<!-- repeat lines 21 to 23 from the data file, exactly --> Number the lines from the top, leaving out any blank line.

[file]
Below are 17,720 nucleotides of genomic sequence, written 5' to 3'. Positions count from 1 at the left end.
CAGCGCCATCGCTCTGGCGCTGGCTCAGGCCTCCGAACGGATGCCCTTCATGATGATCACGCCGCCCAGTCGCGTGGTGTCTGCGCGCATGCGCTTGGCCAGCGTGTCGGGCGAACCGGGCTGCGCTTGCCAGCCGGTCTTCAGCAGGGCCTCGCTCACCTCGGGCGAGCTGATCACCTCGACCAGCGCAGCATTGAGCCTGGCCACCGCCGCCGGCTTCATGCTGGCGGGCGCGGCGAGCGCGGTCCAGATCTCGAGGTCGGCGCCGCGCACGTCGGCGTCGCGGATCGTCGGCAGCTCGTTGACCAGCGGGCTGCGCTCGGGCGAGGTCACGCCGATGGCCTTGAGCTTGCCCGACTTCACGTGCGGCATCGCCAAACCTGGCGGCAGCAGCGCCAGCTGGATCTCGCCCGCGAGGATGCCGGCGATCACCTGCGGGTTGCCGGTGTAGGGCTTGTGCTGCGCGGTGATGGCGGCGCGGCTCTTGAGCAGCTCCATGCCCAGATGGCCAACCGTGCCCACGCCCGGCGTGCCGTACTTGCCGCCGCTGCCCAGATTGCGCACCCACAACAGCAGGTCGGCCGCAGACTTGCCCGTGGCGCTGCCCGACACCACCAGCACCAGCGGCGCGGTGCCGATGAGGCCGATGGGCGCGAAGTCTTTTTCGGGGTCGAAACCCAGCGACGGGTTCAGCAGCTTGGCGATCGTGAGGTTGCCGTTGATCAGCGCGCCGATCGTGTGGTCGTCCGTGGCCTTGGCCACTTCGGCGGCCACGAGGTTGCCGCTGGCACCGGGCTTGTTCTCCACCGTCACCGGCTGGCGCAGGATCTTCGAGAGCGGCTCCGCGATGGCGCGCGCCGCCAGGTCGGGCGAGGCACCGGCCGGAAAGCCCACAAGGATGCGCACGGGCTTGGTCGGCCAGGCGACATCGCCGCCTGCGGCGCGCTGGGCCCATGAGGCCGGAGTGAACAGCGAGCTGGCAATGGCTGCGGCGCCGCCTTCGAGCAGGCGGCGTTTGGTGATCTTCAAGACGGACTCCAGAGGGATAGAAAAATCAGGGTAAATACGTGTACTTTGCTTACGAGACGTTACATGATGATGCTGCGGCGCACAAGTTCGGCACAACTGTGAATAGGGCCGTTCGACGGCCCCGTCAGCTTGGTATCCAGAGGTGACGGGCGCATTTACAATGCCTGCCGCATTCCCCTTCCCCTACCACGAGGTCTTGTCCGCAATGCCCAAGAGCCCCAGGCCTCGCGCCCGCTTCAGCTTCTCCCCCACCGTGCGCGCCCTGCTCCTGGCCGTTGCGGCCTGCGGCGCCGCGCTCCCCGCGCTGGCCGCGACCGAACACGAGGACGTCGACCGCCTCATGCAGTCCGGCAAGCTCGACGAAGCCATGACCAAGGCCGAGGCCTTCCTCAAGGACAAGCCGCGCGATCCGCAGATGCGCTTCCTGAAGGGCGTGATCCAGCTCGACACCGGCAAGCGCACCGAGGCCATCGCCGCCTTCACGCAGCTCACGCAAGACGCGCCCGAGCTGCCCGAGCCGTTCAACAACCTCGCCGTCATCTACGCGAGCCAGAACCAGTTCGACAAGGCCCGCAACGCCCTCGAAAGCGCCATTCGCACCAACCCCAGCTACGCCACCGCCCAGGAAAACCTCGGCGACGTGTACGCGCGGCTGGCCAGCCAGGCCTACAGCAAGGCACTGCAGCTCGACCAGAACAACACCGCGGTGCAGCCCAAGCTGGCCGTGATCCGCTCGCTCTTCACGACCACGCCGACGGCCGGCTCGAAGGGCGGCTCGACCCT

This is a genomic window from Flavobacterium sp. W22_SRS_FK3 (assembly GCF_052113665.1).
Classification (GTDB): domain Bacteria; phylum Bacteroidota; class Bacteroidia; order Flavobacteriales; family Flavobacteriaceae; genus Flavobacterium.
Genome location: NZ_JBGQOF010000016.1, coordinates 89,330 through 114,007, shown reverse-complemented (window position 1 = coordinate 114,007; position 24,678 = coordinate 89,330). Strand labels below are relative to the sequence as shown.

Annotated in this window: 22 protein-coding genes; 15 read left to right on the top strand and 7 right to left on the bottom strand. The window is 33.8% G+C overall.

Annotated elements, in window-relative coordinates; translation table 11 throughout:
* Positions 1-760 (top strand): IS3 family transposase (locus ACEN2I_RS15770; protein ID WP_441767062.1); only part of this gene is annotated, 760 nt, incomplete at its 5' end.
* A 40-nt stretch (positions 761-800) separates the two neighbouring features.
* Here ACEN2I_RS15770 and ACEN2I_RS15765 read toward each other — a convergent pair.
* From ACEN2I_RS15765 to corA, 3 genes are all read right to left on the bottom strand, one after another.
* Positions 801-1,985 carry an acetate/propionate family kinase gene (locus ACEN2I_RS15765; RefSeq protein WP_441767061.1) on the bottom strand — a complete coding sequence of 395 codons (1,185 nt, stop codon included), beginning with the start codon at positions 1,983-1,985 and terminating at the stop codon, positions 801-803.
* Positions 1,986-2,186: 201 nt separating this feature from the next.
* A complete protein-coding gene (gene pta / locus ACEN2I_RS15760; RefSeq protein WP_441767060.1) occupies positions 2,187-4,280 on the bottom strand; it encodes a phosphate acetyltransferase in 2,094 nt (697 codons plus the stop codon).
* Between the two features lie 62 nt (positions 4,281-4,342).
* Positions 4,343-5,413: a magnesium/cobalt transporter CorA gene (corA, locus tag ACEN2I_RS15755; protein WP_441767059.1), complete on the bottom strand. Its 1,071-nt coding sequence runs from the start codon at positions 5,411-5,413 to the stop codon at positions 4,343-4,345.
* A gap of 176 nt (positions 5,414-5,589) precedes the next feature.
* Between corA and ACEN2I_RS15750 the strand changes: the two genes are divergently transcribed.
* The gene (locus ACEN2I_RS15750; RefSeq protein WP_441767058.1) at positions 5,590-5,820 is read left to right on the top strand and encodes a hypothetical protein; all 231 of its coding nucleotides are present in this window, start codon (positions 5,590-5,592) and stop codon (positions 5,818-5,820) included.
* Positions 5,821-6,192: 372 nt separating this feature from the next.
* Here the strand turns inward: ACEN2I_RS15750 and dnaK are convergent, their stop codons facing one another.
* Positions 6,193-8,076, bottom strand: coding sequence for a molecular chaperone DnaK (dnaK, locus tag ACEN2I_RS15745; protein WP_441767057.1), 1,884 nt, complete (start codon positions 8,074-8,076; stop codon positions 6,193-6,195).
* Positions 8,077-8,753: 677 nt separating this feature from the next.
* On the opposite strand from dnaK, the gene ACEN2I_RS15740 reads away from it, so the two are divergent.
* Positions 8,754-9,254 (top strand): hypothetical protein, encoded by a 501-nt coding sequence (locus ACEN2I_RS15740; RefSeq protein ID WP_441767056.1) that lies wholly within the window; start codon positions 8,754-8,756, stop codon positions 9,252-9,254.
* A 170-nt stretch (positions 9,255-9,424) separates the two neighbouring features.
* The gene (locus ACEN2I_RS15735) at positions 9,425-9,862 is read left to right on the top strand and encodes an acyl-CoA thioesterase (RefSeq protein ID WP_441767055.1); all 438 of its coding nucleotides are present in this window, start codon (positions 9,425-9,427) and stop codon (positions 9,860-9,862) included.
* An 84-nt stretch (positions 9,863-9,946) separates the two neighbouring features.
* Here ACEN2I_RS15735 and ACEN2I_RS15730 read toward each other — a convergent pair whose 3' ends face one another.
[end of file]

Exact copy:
* Here the strand turns inward: ACEN2I_RS15750 and dnaK are convergent, their stop codons facing one another.
* Positions 6,193-8,076, bottom strand: coding sequence for a molecular chaperone DnaK (dnaK, locus tag ACEN2I_RS15745; protein WP_441767057.1), 1,884 nt, complete (start codon positions 8,074-8,076; stop codon positions 6,193-6,195).
* Positions 8,077-8,753: 677 nt separating this feature from the next.